“I lived in Cricklewood in North London in the mid 1980s for five years. The area was entirely Irish at the time, with people from all parts of Ireland there. It was a big shock to me at first, arriving there in 1984 I had never been out of the Donegal before that — apart from one or two trips to Dublin.

“Over the next 26 years I moved to various parts of the city — Finsbury Park, Edmonton, Enfield and Dartford for a while. It was a great experience, not that every day was easy, but I gained so much by it, and I’m so glad that I done it. I came home in 2009, retrained and now work in Donegal.”

Gavin Karney

“I’ve lived in Hackney since moving here almost two years ago. Currently living in Dalston, it’s a great place to be in your late 20s. Notoriously well connected, it’s home to a bustling nightlife and restaurant scene, and close to many parks (Clissold, London Fields, etc), which are a mainstay of London summer.

“I’ve noticed a flight to North East London over the last while, with friends moving north from Clapham, etc, and even from friends who couldn’t move to Australia and Canada due to the pandemic. Rent seems on a par with Dublin, but you get a lot more by way of career progression and socialising potential. It’s certainly good for now.”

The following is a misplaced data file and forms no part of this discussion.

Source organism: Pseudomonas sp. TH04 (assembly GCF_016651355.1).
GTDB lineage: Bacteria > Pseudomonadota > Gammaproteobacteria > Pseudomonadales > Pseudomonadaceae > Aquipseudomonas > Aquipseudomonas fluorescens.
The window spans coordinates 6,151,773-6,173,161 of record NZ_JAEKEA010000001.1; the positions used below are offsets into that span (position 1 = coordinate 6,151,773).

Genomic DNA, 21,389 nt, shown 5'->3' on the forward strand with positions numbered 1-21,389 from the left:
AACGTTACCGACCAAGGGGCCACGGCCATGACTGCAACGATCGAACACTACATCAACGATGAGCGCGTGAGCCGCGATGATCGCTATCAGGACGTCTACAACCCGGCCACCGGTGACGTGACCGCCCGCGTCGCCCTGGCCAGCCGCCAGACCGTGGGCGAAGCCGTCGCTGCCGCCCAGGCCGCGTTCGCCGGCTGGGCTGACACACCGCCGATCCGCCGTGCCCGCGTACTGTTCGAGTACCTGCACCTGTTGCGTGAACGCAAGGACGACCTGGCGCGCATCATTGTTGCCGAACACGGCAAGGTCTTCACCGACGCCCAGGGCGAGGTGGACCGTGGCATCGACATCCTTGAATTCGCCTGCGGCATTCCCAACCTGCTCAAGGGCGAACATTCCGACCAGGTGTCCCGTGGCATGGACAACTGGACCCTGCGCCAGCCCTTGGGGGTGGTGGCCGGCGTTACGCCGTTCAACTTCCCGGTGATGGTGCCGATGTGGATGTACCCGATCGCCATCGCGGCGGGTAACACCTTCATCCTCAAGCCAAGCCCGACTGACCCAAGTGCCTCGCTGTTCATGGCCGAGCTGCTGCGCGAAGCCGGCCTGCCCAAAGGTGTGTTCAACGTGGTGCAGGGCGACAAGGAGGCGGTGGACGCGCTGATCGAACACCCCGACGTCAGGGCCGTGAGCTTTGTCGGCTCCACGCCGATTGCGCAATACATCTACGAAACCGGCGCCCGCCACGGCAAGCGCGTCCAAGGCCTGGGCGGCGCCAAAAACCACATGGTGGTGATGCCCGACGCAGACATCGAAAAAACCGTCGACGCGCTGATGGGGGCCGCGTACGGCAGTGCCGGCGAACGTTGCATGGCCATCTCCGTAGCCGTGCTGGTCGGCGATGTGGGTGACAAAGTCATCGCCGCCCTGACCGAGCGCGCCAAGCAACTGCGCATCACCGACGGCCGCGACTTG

Nancy Toolan

“I’m a retired publican living in Cockfosters, a very proud Irish woman who has loved my life living in London for the past 50 years. After the busy adventures of the pub business, Cockfosters has everything I now need — great restaurants and every local shop you could wish for. It’s close to the tube, 40 minutes into town and right beside the wonderful Trent Park, with a great mix of youth, middle and seniors.”

Mark O’Neill

“Tooting is very vibrant. It is highly residential with plenty of places to eat out, shops galore, supermarkets, and we also have the famous Tooting market. We are 20 minutes from central London on the Northern Line. Tooting is very cosmopolitan. I love the fact that I can walk from one end to the other yet nobody would notice me.

“There are a spattering of Irish pubs around Tooting, including The Ramble Inn, The Mayfair and, a short walk away, Tir Na Nog. A short hop from Tooting, there is an Irish centre in Wimbledon, and Ganley’s Irish Bar in Morden. It can be difficult to ‘feel at home’ here in London but I do feel comfortable in Tooting.”